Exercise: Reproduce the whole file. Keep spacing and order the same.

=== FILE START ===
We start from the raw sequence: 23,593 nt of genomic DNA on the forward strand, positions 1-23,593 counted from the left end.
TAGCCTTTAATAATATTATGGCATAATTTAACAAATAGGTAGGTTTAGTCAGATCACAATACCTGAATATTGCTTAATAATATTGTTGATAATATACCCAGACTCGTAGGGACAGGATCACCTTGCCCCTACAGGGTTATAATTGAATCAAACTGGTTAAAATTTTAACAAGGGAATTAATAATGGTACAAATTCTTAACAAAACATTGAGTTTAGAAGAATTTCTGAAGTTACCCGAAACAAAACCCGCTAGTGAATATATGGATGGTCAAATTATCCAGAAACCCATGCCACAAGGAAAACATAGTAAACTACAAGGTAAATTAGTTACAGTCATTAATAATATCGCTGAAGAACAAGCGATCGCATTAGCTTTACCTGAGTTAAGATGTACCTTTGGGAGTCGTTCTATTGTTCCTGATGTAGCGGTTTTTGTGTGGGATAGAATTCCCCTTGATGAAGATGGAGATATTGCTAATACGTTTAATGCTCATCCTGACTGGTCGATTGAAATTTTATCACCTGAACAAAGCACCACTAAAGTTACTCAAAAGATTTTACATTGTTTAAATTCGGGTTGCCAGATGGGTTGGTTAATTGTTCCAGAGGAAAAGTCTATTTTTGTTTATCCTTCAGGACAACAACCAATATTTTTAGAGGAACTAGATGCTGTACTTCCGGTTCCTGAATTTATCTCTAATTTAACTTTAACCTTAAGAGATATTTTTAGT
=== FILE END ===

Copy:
We start from the raw sequence: 23,593 nt of genomic DNA on the forward strand, positions 1-23,593 counted from the left end.
TAGCCTTTAATAATATTATGGCATAATTTAACAAATAGGTAGGTTTAGTCAGATCACAATACCTGAATATTGCTTAATAATATTGTTGATAATATACCCAGACTCGTAGGGACAGGATCACCTTGCCCCTACAGGGTTATAATTGAATCAAACTGGTTAAAATTTTAACAAGGGAATTAATAATGGTACAAATTCTTAACAAAACATTGAGTTTAGAAGAATTTCTGAAGTTACCCGAAACAAAACCCGCTAGTGAATATATGGATGGTCAAATTATCCAGAAACCCATGCCACAAGGAAAACATAGTAAACTACAAGGTAAATTAGTTACAGTCATTAATAATATCGCTGAAGAACAAGCGATCGCATTAGCTTTACCTGAGTTAAGATGTACCTTTGGGAGTCGTTCTATTGTTCCTGATGTAGCGGTTTTTGTGTGGGATAGAATTCCCCTTGATGAAGATGGAGATATTGCTAATACGTTTAATGCTCATCCTGACTGGTCGATTGAAATTTTATCACCTGAACAAAGCACCACTAAAGTTACTCAAAAGATTTTACATTGTTTAAATTCGGGTTGCCAGATGGGTTGGTTAATTGTTCCAGAGGAAAAGTCTATTTTTGTTTATCCTTCAGGACAACAACCAATATTTTTAGAGGAACTAGATGCTGTACTTCCGGTTCCTGAATTTATCTCTAATTTAACTTTAACCTTAAGAGATATTTTTAGT